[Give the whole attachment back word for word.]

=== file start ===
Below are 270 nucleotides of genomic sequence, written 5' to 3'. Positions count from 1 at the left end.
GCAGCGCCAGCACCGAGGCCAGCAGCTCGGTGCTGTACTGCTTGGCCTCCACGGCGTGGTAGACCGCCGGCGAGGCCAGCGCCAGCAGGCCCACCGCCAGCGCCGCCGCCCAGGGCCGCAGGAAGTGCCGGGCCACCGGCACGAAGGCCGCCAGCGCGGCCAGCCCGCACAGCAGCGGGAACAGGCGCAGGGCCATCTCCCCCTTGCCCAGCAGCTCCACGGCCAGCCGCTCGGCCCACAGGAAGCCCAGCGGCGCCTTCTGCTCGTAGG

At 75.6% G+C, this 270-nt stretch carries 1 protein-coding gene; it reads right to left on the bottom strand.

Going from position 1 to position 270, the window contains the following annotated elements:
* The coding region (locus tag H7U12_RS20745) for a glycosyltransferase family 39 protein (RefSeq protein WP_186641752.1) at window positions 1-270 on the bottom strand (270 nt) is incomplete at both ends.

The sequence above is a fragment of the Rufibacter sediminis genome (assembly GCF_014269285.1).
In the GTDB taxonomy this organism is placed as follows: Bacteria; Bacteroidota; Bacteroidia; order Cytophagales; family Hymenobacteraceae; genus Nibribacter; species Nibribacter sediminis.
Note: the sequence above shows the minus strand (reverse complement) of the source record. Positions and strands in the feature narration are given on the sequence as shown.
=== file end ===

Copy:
Below are 270 nucleotides of genomic sequence, written 5' to 3'. Positions count from 1 at the left end.
GCAGCGCCAGCACCGAGGCCAGCAGCTCGGTGCTGTACTGCTTGGCCTCCACGGCGTGGTAGACCGCCGGCGAGGCCAGCGCCAGCAGGCCCACCGCCAGCGCCGCCGCCCAGGGCCGCAGGAAGTGCCGGGCCACCGGCACGAAGGCCGCCAGCGCGGCCAGCCCGCACAGCAGCGGGAACAGGCGCAGGGCCATCTCCCCCTTGCCCAGCAGCTCCACGGCCAGCCGCTCGGCCCACAGGAAGCCCAGCGGCGCCTTCTGCTCGTAGG

At 75.6% G+C, this 270-nt stretch carries 1 protein-coding gene; it reads right to left on the bottom strand.

Going from position 1 to position 270, the window contains the following annotated elements:
* The coding region (locus tag H7U12_RS20745) for a glycosyltransferase family 39 protein (RefSeq protein WP_186641752.1) at window positions 1-270 on the bottom strand (270 nt) is incomplete at both ends.

The sequence above is a fragment of the Rufibacter sediminis genome (assembly GCF_014269285.1).
In the GTDB taxonomy this organism is placed as follows: Bacteria; Bacteroidota; Bacteroidia; order Cytophagales; family Hymenobacteraceae; genus Nibribacter; species Nibribacter sediminis.
Note: the sequence above shows the minus strand (reverse complement) of the source record. Positions and strands in the feature narration are given on the sequence as shown.